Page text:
Mar 4, 2010

‘Best television material lies forgotten in dusty vaults’, says top TV producer



Bookmark and Share


Television producer and director Richard Lewis, whose autobiography Out of the Valley is published by Y Lolfa this week, cares little for the seamingly endless reality TV and soap opera offerings laid before television audiences these days. This self-proclaimed ‘media man’ indeed watches very little television and his written reminiscences of a ‘golden age’ in broadcasting give us clues as to why.


With the Welsh television industry lurching from one crisis cut-back to another, Richard Lewis’ recollections are a timely reminder of an era long since gone, when the pioneering spirit spawned initiative, idealism and enterprise, with results which were obvious in the quality of programming on our television screens.


But this is a man who is now rather disillusioned with the television industry. He says, ‘I occasionally watch television, carefully pre-selected and, preferably, pre-recorded. I have come to the conclusion that television is very much a creature of its time and even the best archives tend to lie forgotten in dusty vaults.’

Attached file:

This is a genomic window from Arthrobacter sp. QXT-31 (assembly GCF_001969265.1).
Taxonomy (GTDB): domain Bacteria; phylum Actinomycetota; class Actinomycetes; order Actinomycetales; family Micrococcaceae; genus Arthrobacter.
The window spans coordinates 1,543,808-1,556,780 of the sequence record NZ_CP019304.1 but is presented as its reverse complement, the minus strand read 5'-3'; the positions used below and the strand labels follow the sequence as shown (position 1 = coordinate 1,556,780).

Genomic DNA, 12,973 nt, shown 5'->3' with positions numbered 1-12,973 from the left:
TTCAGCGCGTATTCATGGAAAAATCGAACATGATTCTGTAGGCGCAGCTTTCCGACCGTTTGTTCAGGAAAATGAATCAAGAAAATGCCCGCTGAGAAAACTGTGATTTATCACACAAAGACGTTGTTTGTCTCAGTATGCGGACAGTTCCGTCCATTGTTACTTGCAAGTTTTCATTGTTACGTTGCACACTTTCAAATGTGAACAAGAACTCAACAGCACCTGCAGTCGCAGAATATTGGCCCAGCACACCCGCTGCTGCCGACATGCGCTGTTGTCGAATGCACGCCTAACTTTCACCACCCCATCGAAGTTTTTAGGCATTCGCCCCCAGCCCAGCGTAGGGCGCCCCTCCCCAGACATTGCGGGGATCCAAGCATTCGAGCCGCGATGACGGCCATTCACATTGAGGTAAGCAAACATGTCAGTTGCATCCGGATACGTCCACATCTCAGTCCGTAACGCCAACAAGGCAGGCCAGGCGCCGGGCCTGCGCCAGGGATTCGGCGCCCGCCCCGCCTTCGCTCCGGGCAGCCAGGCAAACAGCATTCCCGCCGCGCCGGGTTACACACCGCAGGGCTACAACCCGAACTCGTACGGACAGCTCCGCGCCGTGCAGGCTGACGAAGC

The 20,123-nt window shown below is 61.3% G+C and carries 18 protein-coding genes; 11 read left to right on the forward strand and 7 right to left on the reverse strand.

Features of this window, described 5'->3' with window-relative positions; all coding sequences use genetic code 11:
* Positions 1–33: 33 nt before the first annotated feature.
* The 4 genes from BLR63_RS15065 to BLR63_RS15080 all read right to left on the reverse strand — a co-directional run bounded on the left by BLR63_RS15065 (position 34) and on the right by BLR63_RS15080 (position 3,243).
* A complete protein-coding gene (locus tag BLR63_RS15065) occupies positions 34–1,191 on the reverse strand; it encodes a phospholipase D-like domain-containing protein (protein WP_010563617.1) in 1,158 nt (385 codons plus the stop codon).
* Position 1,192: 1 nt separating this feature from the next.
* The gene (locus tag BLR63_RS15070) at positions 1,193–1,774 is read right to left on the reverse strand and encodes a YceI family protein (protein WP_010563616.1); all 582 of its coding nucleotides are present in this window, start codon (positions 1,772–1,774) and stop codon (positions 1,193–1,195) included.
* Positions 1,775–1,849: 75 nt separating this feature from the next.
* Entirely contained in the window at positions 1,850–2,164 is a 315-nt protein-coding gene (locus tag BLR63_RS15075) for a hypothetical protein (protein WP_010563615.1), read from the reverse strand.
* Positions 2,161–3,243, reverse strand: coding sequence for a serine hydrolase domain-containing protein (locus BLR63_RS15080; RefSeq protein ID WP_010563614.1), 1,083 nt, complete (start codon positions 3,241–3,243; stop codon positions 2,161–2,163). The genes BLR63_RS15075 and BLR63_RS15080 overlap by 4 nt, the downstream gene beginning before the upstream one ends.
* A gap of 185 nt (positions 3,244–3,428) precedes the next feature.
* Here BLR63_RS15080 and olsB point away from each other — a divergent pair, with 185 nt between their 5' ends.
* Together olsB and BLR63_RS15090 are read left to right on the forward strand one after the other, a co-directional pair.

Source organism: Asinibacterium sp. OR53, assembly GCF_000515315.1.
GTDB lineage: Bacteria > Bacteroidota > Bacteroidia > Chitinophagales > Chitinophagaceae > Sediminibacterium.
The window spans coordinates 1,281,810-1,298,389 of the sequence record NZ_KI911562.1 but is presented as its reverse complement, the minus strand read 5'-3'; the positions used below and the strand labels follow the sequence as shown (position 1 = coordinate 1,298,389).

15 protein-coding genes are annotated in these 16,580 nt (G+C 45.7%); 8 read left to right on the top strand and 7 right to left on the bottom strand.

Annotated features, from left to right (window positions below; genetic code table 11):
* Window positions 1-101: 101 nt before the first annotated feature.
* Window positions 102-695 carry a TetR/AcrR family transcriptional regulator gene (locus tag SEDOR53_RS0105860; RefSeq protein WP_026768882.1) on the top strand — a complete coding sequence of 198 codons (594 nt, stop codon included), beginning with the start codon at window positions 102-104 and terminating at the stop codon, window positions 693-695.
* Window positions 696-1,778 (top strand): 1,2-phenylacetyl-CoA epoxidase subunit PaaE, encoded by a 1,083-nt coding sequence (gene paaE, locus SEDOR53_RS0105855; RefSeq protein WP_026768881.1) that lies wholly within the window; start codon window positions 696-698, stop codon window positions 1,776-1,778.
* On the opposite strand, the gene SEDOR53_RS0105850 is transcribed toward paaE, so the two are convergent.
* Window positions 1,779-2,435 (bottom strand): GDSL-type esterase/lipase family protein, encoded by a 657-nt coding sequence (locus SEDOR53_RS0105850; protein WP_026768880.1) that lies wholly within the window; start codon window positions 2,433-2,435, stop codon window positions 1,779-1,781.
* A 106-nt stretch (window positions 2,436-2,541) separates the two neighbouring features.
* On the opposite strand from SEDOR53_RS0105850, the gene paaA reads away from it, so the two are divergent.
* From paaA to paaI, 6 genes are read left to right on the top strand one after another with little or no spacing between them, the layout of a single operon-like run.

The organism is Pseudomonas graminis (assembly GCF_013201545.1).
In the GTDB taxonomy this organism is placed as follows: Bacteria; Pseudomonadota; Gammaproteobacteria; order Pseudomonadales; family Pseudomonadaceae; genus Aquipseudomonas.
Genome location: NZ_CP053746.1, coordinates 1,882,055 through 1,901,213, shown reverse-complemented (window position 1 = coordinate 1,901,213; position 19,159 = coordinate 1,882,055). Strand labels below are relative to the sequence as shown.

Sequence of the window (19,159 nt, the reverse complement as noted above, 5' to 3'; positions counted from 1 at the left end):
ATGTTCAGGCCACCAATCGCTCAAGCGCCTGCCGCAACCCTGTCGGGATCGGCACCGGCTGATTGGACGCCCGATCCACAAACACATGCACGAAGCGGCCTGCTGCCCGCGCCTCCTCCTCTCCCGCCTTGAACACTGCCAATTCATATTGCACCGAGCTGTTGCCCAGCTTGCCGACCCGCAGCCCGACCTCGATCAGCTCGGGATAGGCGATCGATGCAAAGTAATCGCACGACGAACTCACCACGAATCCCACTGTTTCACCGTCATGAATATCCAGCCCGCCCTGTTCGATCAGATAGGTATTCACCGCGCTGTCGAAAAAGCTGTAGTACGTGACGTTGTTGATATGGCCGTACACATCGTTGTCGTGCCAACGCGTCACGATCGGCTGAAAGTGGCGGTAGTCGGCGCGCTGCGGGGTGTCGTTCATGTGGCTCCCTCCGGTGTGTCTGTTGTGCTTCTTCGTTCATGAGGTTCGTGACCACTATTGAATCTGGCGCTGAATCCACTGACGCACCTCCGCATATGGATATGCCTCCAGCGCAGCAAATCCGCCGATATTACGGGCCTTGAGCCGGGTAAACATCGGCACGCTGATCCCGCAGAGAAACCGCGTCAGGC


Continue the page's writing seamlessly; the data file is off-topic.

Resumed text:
Richard Lewis, who was born in Ton Pentre, Rhondda trained with the BBC and in his book, he takes us on his and the BBC’s journey of discovery in Wales during the 1960s and beyond, and through to the day in November 1988 when he walked out of the BBC as its Head of General Programmes after nearly 30 years of service. Amongst his many achievements at the Beeb were UK Network productions such as Dylan, Nye, The Extremist, Babylon Bypassed and The Fasting Girl. After then joining an independent television company, he oversaw the production of classic drama series such as Y Palmant Aur, Halen yn y Gwaed and the BAFTA award winning Nel on S4C.


Now retired, Richard Lewis shares his time between Llandaff and the South of France. His autobiography Out of the Valley will be published on the 11th of March 2010 by Y Lolfa, priced at £8.95.





Popular Posts